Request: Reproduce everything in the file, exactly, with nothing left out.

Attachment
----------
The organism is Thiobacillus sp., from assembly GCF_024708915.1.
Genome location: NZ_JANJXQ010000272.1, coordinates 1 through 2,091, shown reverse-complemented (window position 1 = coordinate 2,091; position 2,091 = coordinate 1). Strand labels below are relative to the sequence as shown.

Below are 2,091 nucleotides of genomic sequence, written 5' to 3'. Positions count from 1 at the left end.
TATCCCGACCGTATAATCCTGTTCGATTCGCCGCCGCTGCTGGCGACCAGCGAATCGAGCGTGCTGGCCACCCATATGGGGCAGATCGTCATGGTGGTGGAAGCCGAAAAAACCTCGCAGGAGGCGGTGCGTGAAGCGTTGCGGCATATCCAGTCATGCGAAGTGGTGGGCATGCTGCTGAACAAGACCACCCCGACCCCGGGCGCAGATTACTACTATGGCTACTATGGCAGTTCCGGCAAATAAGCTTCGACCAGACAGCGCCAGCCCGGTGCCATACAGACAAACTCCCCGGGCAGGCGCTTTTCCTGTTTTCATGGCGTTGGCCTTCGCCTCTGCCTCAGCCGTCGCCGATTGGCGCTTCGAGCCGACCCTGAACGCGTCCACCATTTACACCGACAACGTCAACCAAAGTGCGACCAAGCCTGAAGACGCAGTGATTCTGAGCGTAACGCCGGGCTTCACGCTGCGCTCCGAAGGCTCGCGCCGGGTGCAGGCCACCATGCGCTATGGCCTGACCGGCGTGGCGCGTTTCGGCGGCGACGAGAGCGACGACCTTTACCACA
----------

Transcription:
The organism is Thiobacillus sp., from assembly GCF_024708915.1.
Genome location: NZ_JANJXQ010000272.1, coordinates 1 through 2,091, shown reverse-complemented (window position 1 = coordinate 2,091; position 2,091 = coordinate 1). Strand labels below are relative to the sequence as shown.

Below are 2,091 nucleotides of genomic sequence, written 5' to 3'. Positions count from 1 at the left end.
TATCCCGACCGTATAATCCTGTTCGATTCGCCGCCGCTGCTGGCGACCAGCGAATCGAGCGTGCTGGCCACCCATATGGGGCAGATCGTCATGGTGGTGGAAGCCGAAAAAACCTCGCAGGAGGCGGTGCGTGAAGCGTTGCGGCATATCCAGTCATGCGAAGTGGTGGGCATGCTGCTGAACAAGACCACCCCGACCCCGGGCGCAGATTACTACTATGGCTACTATGGCAGTTCCGGCAAATAAGCTTCGACCAGACAGCGCCAGCCCGGTGCCATACAGACAAACTCCCCGGGCAGGCGCTTTTCCTGTTTTCATGGCGTTGGCCTTCGCCTCTGCCTCAGCCGTCGCCGATTGGCGCTTCGAGCCGACCCTGAACGCGTCCACCATTTACACCGACAACGTCAACCAAAGTGCGACCAAGCCTGAAGACGCAGTGATTCTGAGCGTAACGCCGGGCTTCACGCTGCGCTCCGAAGGCTCGCGCCGGGTGCAGGCCACCATGCGCTATGGCCTGACCGGCGTGGCGCGTTTCGGCGGCGACGAGAGCGACGACCTTTACCACA